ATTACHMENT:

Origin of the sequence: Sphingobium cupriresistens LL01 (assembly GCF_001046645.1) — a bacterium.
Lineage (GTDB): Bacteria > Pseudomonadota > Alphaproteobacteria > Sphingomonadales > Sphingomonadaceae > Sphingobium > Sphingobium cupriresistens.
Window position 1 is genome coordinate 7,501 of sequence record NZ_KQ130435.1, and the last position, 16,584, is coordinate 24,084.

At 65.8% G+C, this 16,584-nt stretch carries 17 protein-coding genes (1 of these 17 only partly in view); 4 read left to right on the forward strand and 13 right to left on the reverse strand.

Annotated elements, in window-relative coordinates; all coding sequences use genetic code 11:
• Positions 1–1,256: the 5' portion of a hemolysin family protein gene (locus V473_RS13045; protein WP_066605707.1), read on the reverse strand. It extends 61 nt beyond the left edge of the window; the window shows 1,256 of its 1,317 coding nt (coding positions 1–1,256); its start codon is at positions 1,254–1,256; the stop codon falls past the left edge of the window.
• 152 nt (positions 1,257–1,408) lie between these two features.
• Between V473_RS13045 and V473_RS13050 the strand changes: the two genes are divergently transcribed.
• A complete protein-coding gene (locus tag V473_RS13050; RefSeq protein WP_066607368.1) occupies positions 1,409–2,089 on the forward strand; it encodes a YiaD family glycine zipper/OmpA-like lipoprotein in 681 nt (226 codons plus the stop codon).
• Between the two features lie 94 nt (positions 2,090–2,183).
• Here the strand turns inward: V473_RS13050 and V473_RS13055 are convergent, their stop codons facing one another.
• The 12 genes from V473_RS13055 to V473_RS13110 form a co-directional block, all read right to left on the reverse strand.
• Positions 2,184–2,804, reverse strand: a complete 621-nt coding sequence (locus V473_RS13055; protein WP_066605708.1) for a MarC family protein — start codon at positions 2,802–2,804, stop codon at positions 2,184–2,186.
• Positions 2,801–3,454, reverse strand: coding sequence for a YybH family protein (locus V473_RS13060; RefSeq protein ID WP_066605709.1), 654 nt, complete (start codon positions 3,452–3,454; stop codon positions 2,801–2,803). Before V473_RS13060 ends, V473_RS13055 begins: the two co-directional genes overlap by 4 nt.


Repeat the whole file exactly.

Origin of the sequence: Sphingobium cupriresistens LL01 (assembly GCF_001046645.1) — a bacterium.
Lineage (GTDB): Bacteria > Pseudomonadota > Alphaproteobacteria > Sphingomonadales > Sphingomonadaceae > Sphingobium > Sphingobium cupriresistens.
Window position 1 is genome coordinate 7,501 of sequence record NZ_KQ130435.1, and the last position, 16,584, is coordinate 24,084.

At 65.8% G+C, this 16,584-nt stretch carries 17 protein-coding genes (1 of these 17 only partly in view); 4 read left to right on the forward strand and 13 right to left on the reverse strand.

Annotated elements, in window-relative coordinates; all coding sequences use genetic code 11:
• Positions 1–1,256: the 5' portion of a hemolysin family protein gene (locus V473_RS13045; protein WP_066605707.1), read on the reverse strand. It extends 61 nt beyond the left edge of the window; the window shows 1,256 of its 1,317 coding nt (coding positions 1–1,256); its start codon is at positions 1,254–1,256; the stop codon falls past the left edge of the window.
• 152 nt (positions 1,257–1,408) lie between these two features.
• Between V473_RS13045 and V473_RS13050 the strand changes: the two genes are divergently transcribed.
• A complete protein-coding gene (locus tag V473_RS13050; RefSeq protein WP_066607368.1) occupies positions 1,409–2,089 on the forward strand; it encodes a YiaD family glycine zipper/OmpA-like lipoprotein in 681 nt (226 codons plus the stop codon).
• Between the two features lie 94 nt (positions 2,090–2,183).
• Here the strand turns inward: V473_RS13050 and V473_RS13055 are convergent, their stop codons facing one another.
• The 12 genes from V473_RS13055 to V473_RS13110 form a co-directional block, all read right to left on the reverse strand.
• Positions 2,184–2,804, reverse strand: a complete 621-nt coding sequence (locus V473_RS13055; protein WP_066605708.1) for a MarC family protein — start codon at positions 2,802–2,804, stop codon at positions 2,184–2,186.
• Positions 2,801–3,454, reverse strand: coding sequence for a YybH family protein (locus V473_RS13060; RefSeq protein ID WP_066605709.1), 654 nt, complete (start codon positions 3,452–3,454; stop codon positions 2,801–2,803). Before V473_RS13060 ends, V473_RS13055 begins: the two co-directional genes overlap by 4 nt.